Marco Rubio insisted to CNBC's John Harwood at last week's Republican presidential debate that he'd cut taxes more on the poor than on the rich. That wasn't true given the information he had at the time, and it's definitely not true if you look at a new analysis conducted by Citizens for Tax Justice, a left-leaning think tank.
These are the first estimates of his plan's impact from a group other than the Tax Foundation, the right-leaning think tank he leaned on for his campaign's own analysis. And they show the top 1 percent making out like bandits:
This analysis is probably overly generous to Rubio. Like the Tax Foundation, Citizens for Tax Justice assumed that the new $2,000 for singles, $4,000 for couples tax credit that Rubio is proposing giving to every household is fully refundable. Rubio's team has insisted to me that that's not the case, and that they'll institute reforms to prevent people without any income from getting thousands of dollars from the government, no strings attached. "Rules would be tailored to ensure that our reforms would not create payments for new, non-working filers," one of Rubio's aides told me.
For that reason, CTJ's president, Bob McIntyre, told me the estimate for the lowest 20 percent should "come with an asterisk on it."
CTJ has also analyzed Donald Trump and Jeb Bush's tax plans, and Rubio's proposal cuts taxes for the top 1 percent about as much as Trump and more than Bush. Rubio would totally eliminate all taxes on investment income, which goes overwhelmingly to rich people:
Rubio's plan costs more than Bush's plan as well. While CTJ estimates that Bush's tax plan would cost $7.1 trillion over 10 years, it finds that Rubio's would cost $11.8 trillion (Trump's plan costs about the same as Rubio's, according to CTJ's most recent numbers). CTJ's estimates for Trump match up with the Tax Foundation's, but that group models Bush and Rubio's plans as much cheaper. "For Bush and Rubio, the large differences seem to be mostly about measuring the effects of the corporate tax cuts, although I can’t say for sure," McIntyre says. "Obviously, I think that we’re right, and that the Tax Foundation vastly understates the cost of the corporate tax cuts that Bush and Rubio have proposed."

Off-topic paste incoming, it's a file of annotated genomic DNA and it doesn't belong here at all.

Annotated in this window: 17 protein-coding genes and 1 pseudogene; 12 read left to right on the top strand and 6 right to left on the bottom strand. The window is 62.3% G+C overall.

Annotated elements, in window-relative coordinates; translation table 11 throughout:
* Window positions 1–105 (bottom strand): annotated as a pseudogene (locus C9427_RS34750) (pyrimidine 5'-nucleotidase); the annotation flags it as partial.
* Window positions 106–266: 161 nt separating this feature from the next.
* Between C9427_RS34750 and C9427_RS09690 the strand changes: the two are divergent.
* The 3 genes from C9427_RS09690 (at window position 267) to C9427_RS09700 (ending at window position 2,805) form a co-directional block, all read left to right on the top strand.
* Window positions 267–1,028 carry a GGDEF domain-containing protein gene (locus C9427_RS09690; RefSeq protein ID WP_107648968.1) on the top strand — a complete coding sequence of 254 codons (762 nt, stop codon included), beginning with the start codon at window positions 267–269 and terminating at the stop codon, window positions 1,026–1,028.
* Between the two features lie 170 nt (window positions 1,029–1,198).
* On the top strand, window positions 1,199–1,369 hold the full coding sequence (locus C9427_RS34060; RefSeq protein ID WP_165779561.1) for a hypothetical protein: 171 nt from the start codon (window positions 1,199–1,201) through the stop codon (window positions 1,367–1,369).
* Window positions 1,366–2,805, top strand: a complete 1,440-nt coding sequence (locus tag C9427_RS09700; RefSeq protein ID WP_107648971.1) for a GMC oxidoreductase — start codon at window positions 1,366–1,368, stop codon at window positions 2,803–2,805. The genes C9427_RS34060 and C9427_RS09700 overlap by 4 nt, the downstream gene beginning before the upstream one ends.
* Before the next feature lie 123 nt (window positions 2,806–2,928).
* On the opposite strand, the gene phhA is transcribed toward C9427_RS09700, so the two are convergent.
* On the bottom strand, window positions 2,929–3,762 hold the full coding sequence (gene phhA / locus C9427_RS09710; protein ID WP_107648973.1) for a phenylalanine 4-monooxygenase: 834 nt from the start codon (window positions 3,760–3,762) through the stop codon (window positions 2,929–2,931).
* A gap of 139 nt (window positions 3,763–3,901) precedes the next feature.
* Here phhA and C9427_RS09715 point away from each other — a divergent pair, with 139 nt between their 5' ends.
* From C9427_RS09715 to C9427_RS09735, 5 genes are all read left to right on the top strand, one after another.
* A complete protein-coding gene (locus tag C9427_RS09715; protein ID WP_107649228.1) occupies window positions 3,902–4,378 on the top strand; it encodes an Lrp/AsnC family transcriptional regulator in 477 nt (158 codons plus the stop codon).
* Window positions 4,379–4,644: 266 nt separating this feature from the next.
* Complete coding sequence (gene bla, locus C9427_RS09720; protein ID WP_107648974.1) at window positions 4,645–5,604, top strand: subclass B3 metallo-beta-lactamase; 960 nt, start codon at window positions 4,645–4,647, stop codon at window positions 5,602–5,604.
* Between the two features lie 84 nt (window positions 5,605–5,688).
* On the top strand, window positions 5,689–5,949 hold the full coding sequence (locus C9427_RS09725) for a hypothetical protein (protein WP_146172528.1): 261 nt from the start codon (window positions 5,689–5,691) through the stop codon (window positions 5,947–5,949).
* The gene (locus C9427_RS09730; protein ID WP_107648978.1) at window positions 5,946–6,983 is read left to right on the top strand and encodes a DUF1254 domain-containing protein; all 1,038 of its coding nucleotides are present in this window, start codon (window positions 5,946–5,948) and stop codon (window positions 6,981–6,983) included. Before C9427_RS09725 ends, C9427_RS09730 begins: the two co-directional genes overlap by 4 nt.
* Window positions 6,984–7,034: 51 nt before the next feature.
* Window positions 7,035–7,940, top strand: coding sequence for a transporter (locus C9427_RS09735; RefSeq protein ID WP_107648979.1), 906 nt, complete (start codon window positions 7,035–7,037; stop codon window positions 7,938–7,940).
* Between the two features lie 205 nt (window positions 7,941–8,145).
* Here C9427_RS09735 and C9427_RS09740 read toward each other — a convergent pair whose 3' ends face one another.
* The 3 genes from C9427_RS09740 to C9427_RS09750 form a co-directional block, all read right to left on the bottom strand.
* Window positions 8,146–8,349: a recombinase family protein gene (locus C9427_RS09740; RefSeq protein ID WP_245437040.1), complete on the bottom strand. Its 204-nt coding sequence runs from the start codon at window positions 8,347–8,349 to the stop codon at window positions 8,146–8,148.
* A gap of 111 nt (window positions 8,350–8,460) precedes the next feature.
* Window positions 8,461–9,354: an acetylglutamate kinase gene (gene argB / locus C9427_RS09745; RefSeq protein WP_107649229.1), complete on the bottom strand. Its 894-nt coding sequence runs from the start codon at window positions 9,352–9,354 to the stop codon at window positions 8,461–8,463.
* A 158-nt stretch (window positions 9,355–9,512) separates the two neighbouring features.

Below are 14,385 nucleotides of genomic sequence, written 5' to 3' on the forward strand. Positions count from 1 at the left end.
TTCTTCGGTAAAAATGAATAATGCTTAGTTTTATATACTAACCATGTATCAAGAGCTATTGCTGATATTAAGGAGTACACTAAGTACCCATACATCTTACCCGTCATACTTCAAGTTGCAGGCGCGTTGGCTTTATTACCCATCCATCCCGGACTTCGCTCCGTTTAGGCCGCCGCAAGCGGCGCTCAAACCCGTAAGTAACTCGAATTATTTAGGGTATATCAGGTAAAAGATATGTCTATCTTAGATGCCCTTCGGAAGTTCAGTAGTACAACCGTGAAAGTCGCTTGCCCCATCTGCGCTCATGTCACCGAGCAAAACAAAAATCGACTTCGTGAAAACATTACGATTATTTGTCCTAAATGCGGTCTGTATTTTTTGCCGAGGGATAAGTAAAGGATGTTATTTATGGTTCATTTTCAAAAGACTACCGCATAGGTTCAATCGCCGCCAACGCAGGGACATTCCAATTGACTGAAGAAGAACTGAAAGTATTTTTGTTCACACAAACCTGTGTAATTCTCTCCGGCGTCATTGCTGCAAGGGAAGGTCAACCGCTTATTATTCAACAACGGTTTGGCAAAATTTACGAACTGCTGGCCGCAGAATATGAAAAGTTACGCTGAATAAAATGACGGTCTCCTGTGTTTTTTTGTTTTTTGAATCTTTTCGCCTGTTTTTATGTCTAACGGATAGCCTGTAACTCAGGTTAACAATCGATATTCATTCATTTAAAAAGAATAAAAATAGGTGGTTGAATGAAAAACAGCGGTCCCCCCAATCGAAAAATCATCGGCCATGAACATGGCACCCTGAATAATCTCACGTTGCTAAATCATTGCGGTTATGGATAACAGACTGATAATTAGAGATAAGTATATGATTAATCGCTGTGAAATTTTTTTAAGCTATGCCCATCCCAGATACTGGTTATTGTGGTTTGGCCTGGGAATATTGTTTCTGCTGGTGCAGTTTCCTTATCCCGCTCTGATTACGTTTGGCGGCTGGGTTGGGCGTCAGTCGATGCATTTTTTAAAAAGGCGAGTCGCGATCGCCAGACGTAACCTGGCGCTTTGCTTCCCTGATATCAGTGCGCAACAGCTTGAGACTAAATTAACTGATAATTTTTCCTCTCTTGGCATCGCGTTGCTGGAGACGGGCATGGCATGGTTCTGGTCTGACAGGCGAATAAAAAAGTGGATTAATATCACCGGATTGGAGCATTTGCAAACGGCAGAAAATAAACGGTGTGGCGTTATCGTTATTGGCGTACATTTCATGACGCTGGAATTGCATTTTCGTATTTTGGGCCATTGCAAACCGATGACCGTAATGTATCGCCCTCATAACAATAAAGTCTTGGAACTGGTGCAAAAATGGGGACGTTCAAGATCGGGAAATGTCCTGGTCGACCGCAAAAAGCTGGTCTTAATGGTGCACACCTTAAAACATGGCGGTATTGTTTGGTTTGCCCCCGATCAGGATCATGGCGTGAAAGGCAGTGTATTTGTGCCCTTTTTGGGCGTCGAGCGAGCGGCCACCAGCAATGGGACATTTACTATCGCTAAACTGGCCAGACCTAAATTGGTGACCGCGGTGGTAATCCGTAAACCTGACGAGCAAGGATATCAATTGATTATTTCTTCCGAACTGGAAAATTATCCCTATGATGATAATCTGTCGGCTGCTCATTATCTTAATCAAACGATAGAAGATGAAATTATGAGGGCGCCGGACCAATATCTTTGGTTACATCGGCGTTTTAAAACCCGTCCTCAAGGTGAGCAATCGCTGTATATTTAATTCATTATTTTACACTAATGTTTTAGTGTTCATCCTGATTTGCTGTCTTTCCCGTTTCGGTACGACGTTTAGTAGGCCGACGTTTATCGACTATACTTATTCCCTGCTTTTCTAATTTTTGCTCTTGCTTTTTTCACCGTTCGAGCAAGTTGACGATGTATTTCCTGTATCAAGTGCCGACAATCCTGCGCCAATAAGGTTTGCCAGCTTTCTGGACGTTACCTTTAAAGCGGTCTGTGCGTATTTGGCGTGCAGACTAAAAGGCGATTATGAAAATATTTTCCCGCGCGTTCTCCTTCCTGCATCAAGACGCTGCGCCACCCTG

It's true that under CTJ's analysis, the bottom 20 percent would get an average tax cut worth 13.9 percent of their income, while the top 1 percent would get one worth 12.5 percent of their income. But that's a misleading comparison. For one thing, Rubio's plan probably wouldn't help the poor that much once restrictions on its new credit are imposed. More importantly, percentages are a bad way to do this kind of comparison.
According to the above analysis, the top 1 percent would, on average, get tax cuts more than 103 times larger than the poorest 20 percent would get. And that's before considering that the benefit for the bottom 20 percent is exaggerated. Rubio insisted at the debate that this doesn't matter: "Yeah, someone who makes more money, numerically, it's gonna be higher. But the greatest gains, percentage-wise, for people, are gonna be at the lower end of our plan." But who gets more money "numerically" is actually what matters here. Tax cuts cost money. That money can either go to poor people, or it can go to rich people. And under Rubio's plan, much, much more of it would go to rich people.
Footnote: McIntyre explains that the Bush tax plan numbers estimate changes in 2015, while the other two plans' estimates are for 2016. That's just a function of the Bush plan estimates being prepared earlier, and doesn't make a real difference in the distributional analyses.
Update: After publication, McIntyre submitted updated estimates for Trump's plan showing an even bigger benefit for the top than in Rubio's plan. The post has been updated accordingly.